New regime gives police bail options

By Breanna Chillingworth.

The new Bail Act came into force across the state yesterday, bringing a new regime for police and courts to grant or refuse bail to people charged with offences.

Essentially, the new laws have a risk-management approach with a checklist to ensure each concern is met before a bail decision is made.

New England Sergeant Simon Meehan said some of the risk factors included whether there was any threat to victims or witnesses, or whether the accused would show up to court. 

“Once the risks are identified then police can work out if there are bail conditions that can minimise those risks,” he told The Leader.

“If we feel that the bail conditions can’t mitigate the risks, then police will refuse bail.”

Sergeant Meehan said police would also have to identify if the community would be endangered if the offender was out on the streets or if there was potential for further offences.

“It holds police to account because we have to answer all the criteria in the checklist to identify the risks,” he said.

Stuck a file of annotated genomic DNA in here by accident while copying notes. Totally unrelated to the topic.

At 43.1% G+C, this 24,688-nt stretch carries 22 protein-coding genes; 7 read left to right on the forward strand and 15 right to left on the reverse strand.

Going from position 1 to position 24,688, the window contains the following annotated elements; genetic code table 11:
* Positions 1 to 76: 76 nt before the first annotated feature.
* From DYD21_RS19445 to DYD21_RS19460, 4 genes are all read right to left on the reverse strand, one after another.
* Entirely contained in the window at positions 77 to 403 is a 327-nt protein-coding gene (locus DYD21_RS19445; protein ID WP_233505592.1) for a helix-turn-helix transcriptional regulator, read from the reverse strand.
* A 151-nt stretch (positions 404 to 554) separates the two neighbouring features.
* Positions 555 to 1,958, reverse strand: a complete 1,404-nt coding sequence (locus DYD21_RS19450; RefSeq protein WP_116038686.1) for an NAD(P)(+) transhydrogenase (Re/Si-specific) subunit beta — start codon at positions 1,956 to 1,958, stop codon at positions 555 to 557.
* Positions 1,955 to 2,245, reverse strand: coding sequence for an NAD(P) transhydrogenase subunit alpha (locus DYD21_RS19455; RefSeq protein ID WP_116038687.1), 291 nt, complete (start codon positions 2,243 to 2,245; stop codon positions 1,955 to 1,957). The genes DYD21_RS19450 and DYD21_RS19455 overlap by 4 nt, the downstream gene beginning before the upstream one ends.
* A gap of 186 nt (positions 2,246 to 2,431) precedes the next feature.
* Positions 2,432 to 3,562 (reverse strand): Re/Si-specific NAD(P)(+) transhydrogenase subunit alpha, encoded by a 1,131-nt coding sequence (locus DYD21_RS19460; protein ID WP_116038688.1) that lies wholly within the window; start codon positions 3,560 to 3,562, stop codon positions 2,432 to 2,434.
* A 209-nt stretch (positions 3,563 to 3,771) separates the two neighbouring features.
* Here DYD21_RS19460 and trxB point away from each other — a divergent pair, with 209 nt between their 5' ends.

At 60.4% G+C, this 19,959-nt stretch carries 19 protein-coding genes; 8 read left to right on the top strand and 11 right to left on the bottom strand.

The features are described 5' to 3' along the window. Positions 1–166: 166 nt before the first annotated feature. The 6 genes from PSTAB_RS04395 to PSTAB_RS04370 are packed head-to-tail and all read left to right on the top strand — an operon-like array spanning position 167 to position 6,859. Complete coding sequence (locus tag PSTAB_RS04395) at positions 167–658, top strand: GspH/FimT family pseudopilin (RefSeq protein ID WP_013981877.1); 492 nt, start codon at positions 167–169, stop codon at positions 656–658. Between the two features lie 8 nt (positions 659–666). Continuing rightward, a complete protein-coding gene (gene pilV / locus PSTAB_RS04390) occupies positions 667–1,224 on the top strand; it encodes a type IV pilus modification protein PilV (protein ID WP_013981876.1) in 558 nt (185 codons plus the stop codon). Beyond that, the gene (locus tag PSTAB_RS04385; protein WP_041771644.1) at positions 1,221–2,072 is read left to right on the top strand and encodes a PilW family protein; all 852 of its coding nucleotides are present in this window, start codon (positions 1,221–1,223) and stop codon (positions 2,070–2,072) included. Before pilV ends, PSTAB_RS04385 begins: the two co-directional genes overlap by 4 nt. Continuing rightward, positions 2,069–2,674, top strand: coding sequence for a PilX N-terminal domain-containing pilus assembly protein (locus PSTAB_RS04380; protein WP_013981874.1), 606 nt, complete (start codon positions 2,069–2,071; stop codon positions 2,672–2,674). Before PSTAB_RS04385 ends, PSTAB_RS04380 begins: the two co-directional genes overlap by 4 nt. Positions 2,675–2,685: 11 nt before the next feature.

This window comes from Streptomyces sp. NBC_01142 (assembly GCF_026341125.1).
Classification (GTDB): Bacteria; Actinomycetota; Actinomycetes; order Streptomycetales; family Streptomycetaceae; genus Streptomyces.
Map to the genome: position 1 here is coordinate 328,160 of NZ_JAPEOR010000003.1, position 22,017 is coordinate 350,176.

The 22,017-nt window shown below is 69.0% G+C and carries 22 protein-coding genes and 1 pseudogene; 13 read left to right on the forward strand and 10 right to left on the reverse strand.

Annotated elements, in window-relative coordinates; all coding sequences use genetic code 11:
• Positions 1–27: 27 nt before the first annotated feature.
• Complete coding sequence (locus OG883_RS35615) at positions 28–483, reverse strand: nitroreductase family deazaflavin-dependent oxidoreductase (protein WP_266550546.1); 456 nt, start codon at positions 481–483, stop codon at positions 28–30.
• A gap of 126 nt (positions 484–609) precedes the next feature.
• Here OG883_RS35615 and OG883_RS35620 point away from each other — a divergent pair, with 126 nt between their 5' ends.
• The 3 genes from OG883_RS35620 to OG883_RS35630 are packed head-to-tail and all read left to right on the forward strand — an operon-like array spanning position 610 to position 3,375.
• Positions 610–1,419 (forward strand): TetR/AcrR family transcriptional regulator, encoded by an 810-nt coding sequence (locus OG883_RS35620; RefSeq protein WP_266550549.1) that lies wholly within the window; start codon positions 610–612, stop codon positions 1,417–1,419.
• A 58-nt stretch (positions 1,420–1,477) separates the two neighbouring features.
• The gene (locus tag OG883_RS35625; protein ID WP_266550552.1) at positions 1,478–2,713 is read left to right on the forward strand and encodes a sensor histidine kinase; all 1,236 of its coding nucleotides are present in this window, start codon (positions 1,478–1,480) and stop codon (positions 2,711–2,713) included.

The new Act eliminates the presumption in favour or against bail for offences, meaning each individual application is assessed on its merits and the circumstances surrounding it.

There is also sweeping changes for any breaches of bail and any action taken against the accused.

Sergeant Meehan said the new Act gives police more options.

“Before we had one option to bail refuse them, and put them before the court,” he said.

“Now we can take no action, issue warnings, refuse bail or issue a court attendance notice.”

The notices will mean offenders will be ordered to front court on a breach of bail to explain, before a magistrate or judge can determine if any bail changes are needed or if it should be refused.

“There is not a ‘six strikes and you’re out’, each one is assessed on its merits,” Sergeant Meehan said.

“It’s more for the minor breaches. We can take other courses of action rather than detaining them.”

The laws were passed by NSW parliament last year and the state government maintains the Act is more streamlined and consistent than the old laws.

More than 16,000 police as well lawyers, magistrates and judges have been trained in the new Act.


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